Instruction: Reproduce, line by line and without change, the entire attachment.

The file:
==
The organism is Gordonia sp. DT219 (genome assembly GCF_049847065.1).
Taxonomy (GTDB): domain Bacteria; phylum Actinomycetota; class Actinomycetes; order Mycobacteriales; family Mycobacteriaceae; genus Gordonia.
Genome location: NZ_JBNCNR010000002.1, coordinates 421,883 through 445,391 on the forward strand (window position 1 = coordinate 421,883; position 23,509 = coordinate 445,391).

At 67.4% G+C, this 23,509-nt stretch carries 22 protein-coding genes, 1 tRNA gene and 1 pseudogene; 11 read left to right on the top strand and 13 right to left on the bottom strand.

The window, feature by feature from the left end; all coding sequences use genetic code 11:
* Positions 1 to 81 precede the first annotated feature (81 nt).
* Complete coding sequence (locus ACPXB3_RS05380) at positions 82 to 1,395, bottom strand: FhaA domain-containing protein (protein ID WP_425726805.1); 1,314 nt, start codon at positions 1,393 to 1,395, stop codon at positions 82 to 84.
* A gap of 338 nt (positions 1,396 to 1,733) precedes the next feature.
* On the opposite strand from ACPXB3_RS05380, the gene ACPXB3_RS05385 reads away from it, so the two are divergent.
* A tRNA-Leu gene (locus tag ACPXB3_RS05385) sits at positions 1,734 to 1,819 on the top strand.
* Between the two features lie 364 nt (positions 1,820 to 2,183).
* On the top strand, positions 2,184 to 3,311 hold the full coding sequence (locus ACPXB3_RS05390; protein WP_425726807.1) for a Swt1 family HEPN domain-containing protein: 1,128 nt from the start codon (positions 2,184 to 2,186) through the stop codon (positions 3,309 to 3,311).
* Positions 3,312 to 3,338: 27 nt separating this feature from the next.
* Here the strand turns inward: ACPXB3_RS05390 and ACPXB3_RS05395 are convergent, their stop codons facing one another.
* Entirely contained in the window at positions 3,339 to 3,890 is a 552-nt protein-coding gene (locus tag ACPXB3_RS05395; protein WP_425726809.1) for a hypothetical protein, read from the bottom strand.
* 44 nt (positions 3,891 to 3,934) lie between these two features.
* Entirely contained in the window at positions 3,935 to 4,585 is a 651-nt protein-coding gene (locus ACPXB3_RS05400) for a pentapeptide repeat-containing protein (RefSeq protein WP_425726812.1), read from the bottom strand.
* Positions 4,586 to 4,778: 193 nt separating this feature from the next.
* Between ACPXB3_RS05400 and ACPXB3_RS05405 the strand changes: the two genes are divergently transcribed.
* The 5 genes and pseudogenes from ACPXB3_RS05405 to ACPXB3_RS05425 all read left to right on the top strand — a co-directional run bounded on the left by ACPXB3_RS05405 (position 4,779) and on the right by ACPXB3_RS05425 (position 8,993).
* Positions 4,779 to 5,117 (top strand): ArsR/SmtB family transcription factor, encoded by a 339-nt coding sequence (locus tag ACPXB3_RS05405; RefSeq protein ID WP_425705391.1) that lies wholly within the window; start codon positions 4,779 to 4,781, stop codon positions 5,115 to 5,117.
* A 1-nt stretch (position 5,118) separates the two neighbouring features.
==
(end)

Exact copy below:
The organism is Gordonia sp. DT219 (genome assembly GCF_049847065.1).
Taxonomy (GTDB): domain Bacteria; phylum Actinomycetota; class Actinomycetes; order Mycobacteriales; family Mycobacteriaceae; genus Gordonia.
Genome location: NZ_JBNCNR010000002.1, coordinates 421,883 through 445,391 on the forward strand (window position 1 = coordinate 421,883; position 23,509 = coordinate 445,391).

At 67.4% G+C, this 23,509-nt stretch carries 22 protein-coding genes, 1 tRNA gene and 1 pseudogene; 11 read left to right on the top strand and 13 right to left on the bottom strand.

The window, feature by feature from the left end; all coding sequences use genetic code 11:
* Positions 1 to 81 precede the first annotated feature (81 nt).
* Complete coding sequence (locus ACPXB3_RS05380) at positions 82 to 1,395, bottom strand: FhaA domain-containing protein (protein ID WP_425726805.1); 1,314 nt, start codon at positions 1,393 to 1,395, stop codon at positions 82 to 84.
* A gap of 338 nt (positions 1,396 to 1,733) precedes the next feature.
* On the opposite strand from ACPXB3_RS05380, the gene ACPXB3_RS05385 reads away from it, so the two are divergent.
* A tRNA-Leu gene (locus tag ACPXB3_RS05385) sits at positions 1,734 to 1,819 on the top strand.
* Between the two features lie 364 nt (positions 1,820 to 2,183).
* On the top strand, positions 2,184 to 3,311 hold the full coding sequence (locus ACPXB3_RS05390; protein WP_425726807.1) for a Swt1 family HEPN domain-containing protein: 1,128 nt from the start codon (positions 2,184 to 2,186) through the stop codon (positions 3,309 to 3,311).
* Positions 3,312 to 3,338: 27 nt separating this feature from the next.
* Here the strand turns inward: ACPXB3_RS05390 and ACPXB3_RS05395 are convergent, their stop codons facing one another.
* Entirely contained in the window at positions 3,339 to 3,890 is a 552-nt protein-coding gene (locus tag ACPXB3_RS05395; protein WP_425726809.1) for a hypothetical protein, read from the bottom strand.
* 44 nt (positions 3,891 to 3,934) lie between these two features.
* Entirely contained in the window at positions 3,935 to 4,585 is a 651-nt protein-coding gene (locus ACPXB3_RS05400) for a pentapeptide repeat-containing protein (RefSeq protein WP_425726812.1), read from the bottom strand.
* Positions 4,586 to 4,778: 193 nt separating this feature from the next.
* Between ACPXB3_RS05400 and ACPXB3_RS05405 the strand changes: the two genes are divergently transcribed.
* The 5 genes and pseudogenes from ACPXB3_RS05405 to ACPXB3_RS05425 all read left to right on the top strand — a co-directional run bounded on the left by ACPXB3_RS05405 (position 4,779) and on the right by ACPXB3_RS05425 (position 8,993).
* Positions 4,779 to 5,117 (top strand): ArsR/SmtB family transcription factor, encoded by a 339-nt coding sequence (locus tag ACPXB3_RS05405; RefSeq protein ID WP_425705391.1) that lies wholly within the window; start codon positions 4,779 to 4,781, stop codon positions 5,115 to 5,117.
* A 1-nt stretch (position 5,118) separates the two neighbouring features.